Animal baiting was a popular form of public entertainment long ago, but it was banned in the UK as early as 1835.

Despite laws against baiting in the UK and Australia, it has continued to exist as the Four Corners report shows.

Australia does not have any national legislation against animal cruelty, which means that it is up to each state to legislate against it.

In NSW, section 18 of the Prevention of Cruelty to Animals Act makes it an offence to bait animals or make them fight.

The maximum penalty for the offence is 6 months imprisonment.

Enforcement of Animal Cruelty Laws:

The people exposed in the Four Corners report have all been suspended.

In total, over 20 trainers have been suspended so far – but this is just the tip of the iceberg in terms of those who engage in animal cruelty.

Some vets and animal activists have been aware of the practices for years, but their complaints have often fallen on deaf ears.

Those who were recently exposed face ten year bans from the industry as well as criminal prosecution.

But many who partake in animal cruelty never face any consequences for their actions.

As mentioned on the Four Corners report, only two prosecutions for baiting have taken place in the last ten years.

Cruel practices like baiting continue to exist, undeterred by the law or even potential imprisonment.

The NSW government is currently seeking to schedule a five-year statutory review of the Greyhound Racing Act 2009, which might lead to a reduction in the powers of Greyhound Racing NSW.

Claims by some members that no one knew that cruelty was occurring, or that the conduct is isolated, are not convincing – particularly as others acknowledge that live baiting and other forms of animal cruelty are an “open secret” in the industry.

Public opinion:

Animals are perhaps the most vulnerable beings in our society – they can be hurt or killed with very little chance of detection or punishment.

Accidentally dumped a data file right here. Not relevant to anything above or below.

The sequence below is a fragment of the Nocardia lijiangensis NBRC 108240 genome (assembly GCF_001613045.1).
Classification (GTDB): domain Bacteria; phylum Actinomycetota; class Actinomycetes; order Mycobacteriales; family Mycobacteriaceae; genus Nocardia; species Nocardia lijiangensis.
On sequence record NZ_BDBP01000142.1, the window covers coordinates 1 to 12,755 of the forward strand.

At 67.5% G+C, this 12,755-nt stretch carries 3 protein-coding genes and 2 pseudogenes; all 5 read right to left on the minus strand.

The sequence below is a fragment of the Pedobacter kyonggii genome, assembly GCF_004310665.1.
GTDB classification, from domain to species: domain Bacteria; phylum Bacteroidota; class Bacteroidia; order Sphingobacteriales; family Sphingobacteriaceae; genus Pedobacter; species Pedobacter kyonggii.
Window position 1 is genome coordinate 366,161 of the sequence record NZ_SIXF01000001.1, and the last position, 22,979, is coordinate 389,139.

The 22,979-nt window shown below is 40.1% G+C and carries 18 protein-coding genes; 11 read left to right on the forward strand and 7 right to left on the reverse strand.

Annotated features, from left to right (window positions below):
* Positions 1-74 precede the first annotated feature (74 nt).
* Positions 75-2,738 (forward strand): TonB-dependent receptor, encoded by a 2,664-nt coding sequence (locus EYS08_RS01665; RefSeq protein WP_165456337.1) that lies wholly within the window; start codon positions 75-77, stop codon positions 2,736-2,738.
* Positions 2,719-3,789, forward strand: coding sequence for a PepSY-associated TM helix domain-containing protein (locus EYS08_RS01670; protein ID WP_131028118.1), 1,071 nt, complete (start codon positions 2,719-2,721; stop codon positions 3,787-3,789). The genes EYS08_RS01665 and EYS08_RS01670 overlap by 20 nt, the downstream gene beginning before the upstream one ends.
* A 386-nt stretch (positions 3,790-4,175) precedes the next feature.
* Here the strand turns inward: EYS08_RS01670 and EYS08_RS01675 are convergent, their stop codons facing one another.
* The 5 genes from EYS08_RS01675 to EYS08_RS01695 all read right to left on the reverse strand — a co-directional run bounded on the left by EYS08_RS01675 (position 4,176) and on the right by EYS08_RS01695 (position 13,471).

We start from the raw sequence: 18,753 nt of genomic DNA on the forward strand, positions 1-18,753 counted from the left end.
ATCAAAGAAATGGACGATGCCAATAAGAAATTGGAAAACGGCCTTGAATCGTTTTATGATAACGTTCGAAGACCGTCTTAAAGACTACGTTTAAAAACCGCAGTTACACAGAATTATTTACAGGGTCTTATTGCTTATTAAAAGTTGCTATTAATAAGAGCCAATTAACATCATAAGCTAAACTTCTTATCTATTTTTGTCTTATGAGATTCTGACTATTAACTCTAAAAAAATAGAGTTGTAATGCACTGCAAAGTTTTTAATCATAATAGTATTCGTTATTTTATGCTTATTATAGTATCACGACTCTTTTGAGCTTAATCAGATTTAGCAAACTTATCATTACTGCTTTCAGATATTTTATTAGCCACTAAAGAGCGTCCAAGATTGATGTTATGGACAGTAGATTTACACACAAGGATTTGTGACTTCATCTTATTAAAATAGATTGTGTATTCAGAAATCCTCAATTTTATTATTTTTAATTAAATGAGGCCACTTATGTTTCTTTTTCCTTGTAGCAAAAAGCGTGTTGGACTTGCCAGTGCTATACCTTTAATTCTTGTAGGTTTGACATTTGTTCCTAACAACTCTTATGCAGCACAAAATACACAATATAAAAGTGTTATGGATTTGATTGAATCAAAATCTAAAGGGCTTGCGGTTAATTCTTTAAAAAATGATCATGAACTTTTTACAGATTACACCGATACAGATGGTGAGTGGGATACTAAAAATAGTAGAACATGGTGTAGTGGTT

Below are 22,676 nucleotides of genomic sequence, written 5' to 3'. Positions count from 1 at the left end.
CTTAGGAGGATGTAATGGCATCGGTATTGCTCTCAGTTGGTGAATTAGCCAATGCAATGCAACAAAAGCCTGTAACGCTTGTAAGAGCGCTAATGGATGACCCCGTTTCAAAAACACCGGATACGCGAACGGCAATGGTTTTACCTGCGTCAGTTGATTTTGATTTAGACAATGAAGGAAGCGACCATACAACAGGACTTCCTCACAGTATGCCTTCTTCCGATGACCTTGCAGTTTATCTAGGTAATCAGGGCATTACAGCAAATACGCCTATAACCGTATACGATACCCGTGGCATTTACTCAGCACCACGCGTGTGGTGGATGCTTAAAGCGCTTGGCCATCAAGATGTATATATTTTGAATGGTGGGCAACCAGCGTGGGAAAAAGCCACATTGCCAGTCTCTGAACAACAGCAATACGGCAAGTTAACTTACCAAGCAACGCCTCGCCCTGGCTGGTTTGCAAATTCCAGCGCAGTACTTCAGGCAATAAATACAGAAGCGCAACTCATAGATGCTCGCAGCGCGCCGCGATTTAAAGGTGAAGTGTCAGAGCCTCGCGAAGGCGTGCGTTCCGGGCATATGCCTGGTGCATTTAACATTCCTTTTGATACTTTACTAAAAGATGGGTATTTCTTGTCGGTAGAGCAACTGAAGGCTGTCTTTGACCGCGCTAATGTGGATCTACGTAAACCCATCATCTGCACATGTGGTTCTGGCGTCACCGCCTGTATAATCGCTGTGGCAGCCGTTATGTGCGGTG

And dogs are among the most loyal and loving animals towards humans.

Public opinion is very much against animal cruelty – and even major sponsors of greyhound racing have cut ties after the scandal erupted.

Former AFL start Jonathon Brown will no longer be an ambassador for Queensland Greyhound Racing.

And the McGrath Foundation, which raises awareness for breast cancer, has also suspended its relationship, along with Schweppes, Autobarn, Bendigo Bank and Macro Meats Gourmet Game.

Should greyhound racing be banned?

Some believe that tougher laws and greater scrutiny won’t solve the problem, as there will always be unconscionable people who won’t hesitate to inflict cruelty to animals.

This has lead to calls for the sport to be banned altogether.

But the situation is not that simple.

CEO of the RSCPA, Heather Neil, has said that hundreds of dogs are already at potential risk of being put down due to the recent suspension of their trainers.

And this could increase to thousands if there is a blanket ban.

So what’s the answer: better regulation? more policing by an external task force? higher penalties?

You only need to look into the loving eyes of these vulnerable animals to know that something needs to be done.


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About Ugur Nedim

Ugur Nedim is an Accredited Specialist Criminal Lawyer and Principal at Sydney Criminal Lawyers, Sydney's leading firm of criminal and traffic defence lawyers.